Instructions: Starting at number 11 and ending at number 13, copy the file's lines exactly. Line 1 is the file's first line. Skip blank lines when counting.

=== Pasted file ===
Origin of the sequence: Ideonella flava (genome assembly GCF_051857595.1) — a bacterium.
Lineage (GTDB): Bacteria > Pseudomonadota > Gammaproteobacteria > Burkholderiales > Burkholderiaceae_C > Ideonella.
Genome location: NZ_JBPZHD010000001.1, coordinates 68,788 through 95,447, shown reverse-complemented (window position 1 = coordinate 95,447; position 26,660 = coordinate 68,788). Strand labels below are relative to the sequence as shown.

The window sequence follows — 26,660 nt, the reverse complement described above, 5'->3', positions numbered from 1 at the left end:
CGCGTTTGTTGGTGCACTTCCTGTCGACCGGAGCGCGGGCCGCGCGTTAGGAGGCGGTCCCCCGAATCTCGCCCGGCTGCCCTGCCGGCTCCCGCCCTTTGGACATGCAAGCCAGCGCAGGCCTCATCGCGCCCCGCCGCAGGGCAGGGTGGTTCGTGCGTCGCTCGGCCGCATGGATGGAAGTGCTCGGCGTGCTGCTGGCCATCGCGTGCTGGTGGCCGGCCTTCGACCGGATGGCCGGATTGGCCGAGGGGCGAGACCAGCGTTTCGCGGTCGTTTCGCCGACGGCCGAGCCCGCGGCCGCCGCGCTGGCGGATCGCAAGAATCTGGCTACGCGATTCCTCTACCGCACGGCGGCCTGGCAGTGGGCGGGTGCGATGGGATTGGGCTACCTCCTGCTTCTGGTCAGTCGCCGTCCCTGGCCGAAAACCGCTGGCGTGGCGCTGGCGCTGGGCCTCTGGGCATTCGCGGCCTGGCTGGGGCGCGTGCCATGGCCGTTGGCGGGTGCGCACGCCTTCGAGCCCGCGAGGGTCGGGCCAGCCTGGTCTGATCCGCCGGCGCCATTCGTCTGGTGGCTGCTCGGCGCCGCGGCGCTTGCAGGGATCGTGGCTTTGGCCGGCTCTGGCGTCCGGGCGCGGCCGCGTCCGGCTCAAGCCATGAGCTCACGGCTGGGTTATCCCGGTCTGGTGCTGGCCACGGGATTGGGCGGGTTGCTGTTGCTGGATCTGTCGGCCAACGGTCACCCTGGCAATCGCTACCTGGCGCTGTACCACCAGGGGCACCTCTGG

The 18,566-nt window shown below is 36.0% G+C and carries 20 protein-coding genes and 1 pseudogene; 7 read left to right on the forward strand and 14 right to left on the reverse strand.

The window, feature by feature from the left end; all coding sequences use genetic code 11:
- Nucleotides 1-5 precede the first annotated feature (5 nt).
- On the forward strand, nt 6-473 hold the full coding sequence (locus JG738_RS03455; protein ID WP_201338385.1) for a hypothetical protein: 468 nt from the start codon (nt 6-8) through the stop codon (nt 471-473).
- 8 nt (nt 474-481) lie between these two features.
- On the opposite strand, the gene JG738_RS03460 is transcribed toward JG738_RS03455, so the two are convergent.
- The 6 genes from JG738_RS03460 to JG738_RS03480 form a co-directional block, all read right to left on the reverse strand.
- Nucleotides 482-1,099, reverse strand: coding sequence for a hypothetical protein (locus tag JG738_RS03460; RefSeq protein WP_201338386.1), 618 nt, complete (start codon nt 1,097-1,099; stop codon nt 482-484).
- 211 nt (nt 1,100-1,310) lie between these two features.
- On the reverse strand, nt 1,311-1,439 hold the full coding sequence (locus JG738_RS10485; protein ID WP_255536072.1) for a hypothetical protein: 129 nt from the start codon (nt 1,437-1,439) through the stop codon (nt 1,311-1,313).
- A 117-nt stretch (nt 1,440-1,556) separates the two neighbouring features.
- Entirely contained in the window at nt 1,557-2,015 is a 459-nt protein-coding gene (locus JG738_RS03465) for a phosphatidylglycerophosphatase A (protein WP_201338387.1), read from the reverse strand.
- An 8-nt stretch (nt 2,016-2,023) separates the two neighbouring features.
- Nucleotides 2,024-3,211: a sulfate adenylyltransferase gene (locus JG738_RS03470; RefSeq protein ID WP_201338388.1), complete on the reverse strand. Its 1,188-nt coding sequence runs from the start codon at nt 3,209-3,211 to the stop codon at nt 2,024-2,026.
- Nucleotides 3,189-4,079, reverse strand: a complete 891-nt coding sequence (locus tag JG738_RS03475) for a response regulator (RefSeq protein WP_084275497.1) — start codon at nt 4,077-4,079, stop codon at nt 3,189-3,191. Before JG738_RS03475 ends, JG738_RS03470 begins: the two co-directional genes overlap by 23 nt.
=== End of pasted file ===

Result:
- On the opposite strand, the gene JG738_RS03460 is transcribed toward JG738_RS03455, so the two are convergent.
- The 6 genes from JG738_RS03460 to JG738_RS03480 form a co-directional block, all read right to left on the reverse strand.
- Nucleotides 482-1,099, reverse strand: coding sequence for a hypothetical protein (locus tag JG738_RS03460; RefSeq protein WP_201338386.1), 618 nt, complete (start codon nt 1,097-1,099; stop codon nt 482-484).